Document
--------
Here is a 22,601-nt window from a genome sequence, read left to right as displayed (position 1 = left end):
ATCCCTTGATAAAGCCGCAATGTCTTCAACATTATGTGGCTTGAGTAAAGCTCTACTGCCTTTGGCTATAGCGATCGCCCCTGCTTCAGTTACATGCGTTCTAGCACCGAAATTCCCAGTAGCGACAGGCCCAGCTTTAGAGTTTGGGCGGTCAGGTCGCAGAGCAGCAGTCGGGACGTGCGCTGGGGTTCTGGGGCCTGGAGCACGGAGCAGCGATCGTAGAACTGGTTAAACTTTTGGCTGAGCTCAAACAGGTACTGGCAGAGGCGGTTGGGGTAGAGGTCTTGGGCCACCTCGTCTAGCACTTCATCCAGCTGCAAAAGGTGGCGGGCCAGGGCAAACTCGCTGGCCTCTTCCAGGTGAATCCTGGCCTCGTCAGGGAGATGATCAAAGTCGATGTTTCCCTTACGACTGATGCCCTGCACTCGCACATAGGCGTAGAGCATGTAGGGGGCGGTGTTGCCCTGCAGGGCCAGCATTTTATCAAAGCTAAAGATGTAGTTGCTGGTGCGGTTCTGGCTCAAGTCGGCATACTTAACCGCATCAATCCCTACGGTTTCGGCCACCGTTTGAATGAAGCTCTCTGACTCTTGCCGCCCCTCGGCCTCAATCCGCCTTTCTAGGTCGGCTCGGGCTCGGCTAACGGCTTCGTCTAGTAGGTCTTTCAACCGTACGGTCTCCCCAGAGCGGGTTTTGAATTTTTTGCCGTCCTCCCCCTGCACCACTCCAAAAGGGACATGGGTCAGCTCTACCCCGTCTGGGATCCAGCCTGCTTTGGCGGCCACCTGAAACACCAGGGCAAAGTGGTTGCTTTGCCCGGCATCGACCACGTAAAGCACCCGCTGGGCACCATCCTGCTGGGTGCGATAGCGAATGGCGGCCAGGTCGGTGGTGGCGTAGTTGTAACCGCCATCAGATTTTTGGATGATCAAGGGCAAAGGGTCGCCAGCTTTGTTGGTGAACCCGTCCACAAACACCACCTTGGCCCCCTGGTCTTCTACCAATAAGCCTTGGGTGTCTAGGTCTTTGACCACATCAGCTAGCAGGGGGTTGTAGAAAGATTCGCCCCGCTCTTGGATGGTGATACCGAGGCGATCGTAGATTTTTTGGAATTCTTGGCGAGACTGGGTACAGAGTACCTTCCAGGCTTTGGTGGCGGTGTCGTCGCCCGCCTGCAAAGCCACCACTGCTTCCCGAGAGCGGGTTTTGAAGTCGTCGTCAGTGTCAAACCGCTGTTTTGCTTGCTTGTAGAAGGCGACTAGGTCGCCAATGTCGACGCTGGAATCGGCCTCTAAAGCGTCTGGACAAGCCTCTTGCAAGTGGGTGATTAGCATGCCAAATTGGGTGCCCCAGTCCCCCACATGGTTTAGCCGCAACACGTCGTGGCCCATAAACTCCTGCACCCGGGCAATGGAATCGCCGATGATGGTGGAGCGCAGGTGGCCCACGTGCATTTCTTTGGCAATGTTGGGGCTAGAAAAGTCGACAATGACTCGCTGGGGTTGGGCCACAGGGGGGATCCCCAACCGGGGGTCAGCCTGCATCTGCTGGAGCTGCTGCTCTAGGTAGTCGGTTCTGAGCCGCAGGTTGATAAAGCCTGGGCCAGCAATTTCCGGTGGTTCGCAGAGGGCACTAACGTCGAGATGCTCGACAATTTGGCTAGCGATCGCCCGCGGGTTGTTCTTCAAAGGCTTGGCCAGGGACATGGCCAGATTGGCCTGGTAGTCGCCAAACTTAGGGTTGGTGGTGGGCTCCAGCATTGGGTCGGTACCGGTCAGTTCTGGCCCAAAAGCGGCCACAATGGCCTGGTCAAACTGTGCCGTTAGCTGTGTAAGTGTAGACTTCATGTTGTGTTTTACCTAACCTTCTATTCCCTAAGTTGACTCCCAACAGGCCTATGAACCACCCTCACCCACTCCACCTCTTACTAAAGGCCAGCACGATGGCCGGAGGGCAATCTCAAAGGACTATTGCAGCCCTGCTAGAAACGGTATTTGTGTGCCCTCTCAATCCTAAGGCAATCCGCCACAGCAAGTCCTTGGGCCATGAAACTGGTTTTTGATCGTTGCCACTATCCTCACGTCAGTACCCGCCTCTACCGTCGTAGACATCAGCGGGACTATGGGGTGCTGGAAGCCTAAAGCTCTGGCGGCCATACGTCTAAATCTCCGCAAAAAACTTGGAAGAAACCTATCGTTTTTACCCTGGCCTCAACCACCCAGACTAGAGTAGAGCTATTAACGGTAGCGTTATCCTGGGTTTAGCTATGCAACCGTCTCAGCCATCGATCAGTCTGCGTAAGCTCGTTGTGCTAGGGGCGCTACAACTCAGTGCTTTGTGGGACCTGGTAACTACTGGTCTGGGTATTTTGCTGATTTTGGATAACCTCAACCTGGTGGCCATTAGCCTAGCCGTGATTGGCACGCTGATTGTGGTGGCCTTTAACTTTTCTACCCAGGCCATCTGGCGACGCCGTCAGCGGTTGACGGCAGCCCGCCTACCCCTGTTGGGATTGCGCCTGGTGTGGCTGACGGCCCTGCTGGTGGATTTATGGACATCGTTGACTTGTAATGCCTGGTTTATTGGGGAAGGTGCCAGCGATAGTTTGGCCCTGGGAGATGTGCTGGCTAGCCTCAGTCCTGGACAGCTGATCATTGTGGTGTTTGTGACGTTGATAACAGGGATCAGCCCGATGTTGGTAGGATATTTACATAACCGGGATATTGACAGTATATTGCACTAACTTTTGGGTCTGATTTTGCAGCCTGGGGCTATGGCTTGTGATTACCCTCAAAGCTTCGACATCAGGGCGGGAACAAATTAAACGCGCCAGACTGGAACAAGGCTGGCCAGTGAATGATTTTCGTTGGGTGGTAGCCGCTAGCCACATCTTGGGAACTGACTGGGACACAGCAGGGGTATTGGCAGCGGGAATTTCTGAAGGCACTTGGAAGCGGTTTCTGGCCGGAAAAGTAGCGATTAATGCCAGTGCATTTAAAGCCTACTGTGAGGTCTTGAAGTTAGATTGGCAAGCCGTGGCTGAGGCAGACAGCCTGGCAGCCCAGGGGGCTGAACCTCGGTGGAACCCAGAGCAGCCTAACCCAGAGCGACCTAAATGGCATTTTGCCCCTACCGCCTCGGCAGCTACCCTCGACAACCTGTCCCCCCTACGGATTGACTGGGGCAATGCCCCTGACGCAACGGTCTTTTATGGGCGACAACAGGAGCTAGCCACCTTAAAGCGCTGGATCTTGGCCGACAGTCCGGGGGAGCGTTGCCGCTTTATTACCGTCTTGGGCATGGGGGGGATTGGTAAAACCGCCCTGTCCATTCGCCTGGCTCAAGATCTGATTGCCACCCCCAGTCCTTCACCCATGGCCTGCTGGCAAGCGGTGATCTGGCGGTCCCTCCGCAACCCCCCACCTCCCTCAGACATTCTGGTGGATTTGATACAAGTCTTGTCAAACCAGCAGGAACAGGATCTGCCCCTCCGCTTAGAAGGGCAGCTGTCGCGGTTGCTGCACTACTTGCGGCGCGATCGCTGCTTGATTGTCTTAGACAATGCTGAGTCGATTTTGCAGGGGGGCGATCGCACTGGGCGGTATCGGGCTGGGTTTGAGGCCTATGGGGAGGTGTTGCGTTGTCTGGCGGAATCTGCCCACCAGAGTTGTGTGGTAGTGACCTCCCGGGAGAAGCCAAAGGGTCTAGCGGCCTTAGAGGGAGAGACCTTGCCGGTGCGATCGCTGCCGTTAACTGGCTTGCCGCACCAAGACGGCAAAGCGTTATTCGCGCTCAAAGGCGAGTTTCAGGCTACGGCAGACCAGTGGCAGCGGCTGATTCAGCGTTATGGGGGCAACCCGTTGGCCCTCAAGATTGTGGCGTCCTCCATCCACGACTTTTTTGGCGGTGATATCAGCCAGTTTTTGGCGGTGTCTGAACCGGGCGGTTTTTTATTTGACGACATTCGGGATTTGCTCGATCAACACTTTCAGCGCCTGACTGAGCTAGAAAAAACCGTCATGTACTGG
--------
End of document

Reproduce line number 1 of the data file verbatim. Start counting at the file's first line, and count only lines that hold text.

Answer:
Here is a 22,601-nt window from a genome sequence, read left to right as displayed (position 1 = left end):